Tag Archives: eurozone deal with greece

For The United States, Puerto Rico Debt Is A Bigger Tragedy Than Greece

Global stock markets got beaten up overnight and the carnage continues here in the U.S.

By the time they rang the closing bell, the Dow Jones was down 350 points. That’s just under two percent. That was the biggest point loss of the year. The Nasdaq was down 122 points. On a percentage basis, I think that was closer to two-and-a-half percent.

The real interesting story, though, happened in the foreign exchange markets. The news that sparked the sell off was the Gr-exit—the potential now being maybe 50-50, maybe more, that Greece is going to exit, that the Greek citizens are not going to accept the terms necessary to qualify for the bailout.

About a week ago, there was all sorts of optimism that a deal was done. That fell apart over the weekend. They announced the closure of Greek banks. I believe they will remain closed. There were photographs on the Internet of long lines at ATM machines across Greece.

Hey, by the way, take a good look at those images, because that’s coming to an ATM machine near you one day—except it won’t be as civil. I expect to see a lot more unrest, maybe a lot more fighting breaking out on those long lines—not the civility that we saw over there in Greece.

All of that initially sent the dollar rising. The euro got down last night, when I looked at it near the lows, the euro was down near 1.09 to the dollar, so an initial sell off of two cents because people were worried. Oh, Greece is going to leave the eurozone; this is bad for the euro.

I’ve been saying all along that I think the best thing that could happen to the euro is a Gr-exit because I think Greece is dragging everybody else down. Not that there’s no more dirty shirts in that hamper, but the whole idea, or the fear, is that when Greece goes it’s going to be some sort of domino effect—that Portugal and Spain are going to go. I think it might have the opposite effect. I think it will scare the rest of Europe straight. They’re not going to want to live through what the Greeks are going to have to endure, and so they might want to get their economic house in order.

But also, you’ve got the old trading adage of buy the rumor, sell the fact. People have been buying dollars and selling euros for so long now based on worries that a Gr-exit, that when it finally happens you take profits—you go the other way. And that’s what happened.

Now Puerto Rico has announced it cannot pay its debt. What does Puerto Rico debt mean for the United States? Tune in to the full podcast episode above and listen to more episodes of Peter Schiff Radio here at Truth In Media.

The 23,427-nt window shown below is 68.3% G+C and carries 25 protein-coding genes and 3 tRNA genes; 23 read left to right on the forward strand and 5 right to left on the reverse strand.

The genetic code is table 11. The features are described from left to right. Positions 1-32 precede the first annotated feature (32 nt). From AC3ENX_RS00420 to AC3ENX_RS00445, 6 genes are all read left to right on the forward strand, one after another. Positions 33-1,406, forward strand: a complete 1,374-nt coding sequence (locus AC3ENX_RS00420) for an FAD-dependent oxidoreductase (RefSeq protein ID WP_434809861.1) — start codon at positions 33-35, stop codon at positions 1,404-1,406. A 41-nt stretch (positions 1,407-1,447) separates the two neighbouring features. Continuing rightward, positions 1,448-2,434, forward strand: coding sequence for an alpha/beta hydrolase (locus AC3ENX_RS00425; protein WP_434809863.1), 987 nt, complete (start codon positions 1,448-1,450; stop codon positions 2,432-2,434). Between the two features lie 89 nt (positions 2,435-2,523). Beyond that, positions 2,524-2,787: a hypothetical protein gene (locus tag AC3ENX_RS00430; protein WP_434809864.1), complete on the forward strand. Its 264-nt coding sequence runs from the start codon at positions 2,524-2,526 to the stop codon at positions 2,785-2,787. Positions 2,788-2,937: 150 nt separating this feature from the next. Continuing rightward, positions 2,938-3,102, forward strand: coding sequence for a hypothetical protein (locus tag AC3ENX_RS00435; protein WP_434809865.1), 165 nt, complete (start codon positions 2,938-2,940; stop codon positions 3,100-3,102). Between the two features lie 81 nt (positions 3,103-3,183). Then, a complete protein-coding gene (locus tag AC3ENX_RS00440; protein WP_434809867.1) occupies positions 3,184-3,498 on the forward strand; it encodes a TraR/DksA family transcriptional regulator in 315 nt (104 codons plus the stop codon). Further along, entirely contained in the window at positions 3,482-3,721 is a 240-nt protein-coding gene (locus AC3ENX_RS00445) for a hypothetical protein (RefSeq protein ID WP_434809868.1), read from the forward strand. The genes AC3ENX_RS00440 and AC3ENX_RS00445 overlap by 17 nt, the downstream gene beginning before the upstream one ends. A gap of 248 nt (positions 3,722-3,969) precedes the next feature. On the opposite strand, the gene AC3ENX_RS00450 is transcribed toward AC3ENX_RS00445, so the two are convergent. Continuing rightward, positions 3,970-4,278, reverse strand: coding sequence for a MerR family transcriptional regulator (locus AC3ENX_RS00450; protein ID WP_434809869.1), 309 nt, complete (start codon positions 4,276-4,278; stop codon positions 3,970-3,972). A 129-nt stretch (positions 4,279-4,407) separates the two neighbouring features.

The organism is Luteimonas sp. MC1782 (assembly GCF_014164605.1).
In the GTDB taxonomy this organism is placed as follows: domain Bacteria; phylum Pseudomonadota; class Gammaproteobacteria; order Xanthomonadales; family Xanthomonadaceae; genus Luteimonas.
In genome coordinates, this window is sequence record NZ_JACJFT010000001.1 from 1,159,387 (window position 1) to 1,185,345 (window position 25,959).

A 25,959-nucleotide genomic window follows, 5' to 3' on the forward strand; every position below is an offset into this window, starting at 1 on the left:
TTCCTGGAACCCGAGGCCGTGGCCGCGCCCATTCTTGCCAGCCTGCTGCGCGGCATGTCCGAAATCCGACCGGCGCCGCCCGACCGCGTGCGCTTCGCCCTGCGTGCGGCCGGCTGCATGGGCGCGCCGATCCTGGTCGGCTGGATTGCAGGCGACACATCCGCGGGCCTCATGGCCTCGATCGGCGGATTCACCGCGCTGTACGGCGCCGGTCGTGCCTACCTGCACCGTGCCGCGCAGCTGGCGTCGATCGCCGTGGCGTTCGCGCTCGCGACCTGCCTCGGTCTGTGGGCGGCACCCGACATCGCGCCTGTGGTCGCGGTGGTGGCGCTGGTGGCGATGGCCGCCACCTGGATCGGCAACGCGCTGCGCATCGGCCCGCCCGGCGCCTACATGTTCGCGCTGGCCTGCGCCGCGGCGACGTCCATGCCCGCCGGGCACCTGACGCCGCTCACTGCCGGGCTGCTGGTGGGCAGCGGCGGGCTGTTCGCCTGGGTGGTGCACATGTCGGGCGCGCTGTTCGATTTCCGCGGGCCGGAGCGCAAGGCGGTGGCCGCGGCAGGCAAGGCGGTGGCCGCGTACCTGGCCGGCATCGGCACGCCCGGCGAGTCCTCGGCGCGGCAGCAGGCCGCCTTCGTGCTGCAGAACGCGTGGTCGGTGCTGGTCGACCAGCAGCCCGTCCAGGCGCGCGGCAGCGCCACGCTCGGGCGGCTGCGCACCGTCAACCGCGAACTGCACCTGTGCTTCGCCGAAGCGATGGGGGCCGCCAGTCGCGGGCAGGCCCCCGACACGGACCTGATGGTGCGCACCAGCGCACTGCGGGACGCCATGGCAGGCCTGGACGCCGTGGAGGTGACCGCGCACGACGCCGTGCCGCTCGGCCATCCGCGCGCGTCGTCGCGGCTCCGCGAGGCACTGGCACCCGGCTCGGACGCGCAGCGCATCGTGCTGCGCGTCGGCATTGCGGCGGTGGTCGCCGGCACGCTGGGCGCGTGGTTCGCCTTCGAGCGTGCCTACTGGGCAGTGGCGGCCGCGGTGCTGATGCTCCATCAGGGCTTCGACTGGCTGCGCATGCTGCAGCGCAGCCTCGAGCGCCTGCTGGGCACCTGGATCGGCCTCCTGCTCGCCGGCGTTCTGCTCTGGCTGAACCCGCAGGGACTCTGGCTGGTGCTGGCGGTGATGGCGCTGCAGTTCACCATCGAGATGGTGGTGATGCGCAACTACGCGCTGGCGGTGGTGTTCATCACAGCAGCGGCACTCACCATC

Peter Schiff: Eurozone Deal With Greece Is A Sideshow To U.S.

Well it looks like there is going to be some kind of deal with Greece to avoid the Gr-exit—where Greece exits the eurozone, abandons the euro currency for some kind of resurrected form of the drachma, and, of course, defaults on debt.

Now, I’ve said many times that’s probably the best thing to happen to Europe, is to kick out the weakest link in the chain. But I also didn’t think that was going to happen because I didn’t believe politically that there would be the motivation to do that either in Europe or in Greece.

And if you remember, of course, the current Greek government got elected by promising to bring an end to austerity, and I said at the time that they’re not going to be able to do that. Because if they actually left the eurozone, then the economic problems would get worse and the Greeks would have no one to blame but the current government. As long as they stay in the eurozone, they can continue to blame Brussels or Germany for their problems, and that’s exactly what they’ve done.

The so-called austerity is going to continue. We don’t know all of the specific details of this deal. Who knows—maybe it won’t even come to fruition. But the markets are certainly acting as if it will. But it doesn’t involve any additional haircuts on Greek debt. The Greeks still have to repay, in theory, the money that they borrowed. And the austerity is still there, at least as it’s been described.

Now, there are no significant cuts or maybe any actual cuts to government spending. I think what I’ve read is that Greek taxpayers will have to contribute more towards their own pensions. But that might be scored as a tax hike more than a spending cut, because the government isn’t reducing its outlays. It’s just increasing what it takes in.

This potential eurozone deal with Greece is a sideshow to the U.S. Learn more by tuning in to the podcast above.

Listen to more episodes of Peter Schiff Radio here at Truth In Media.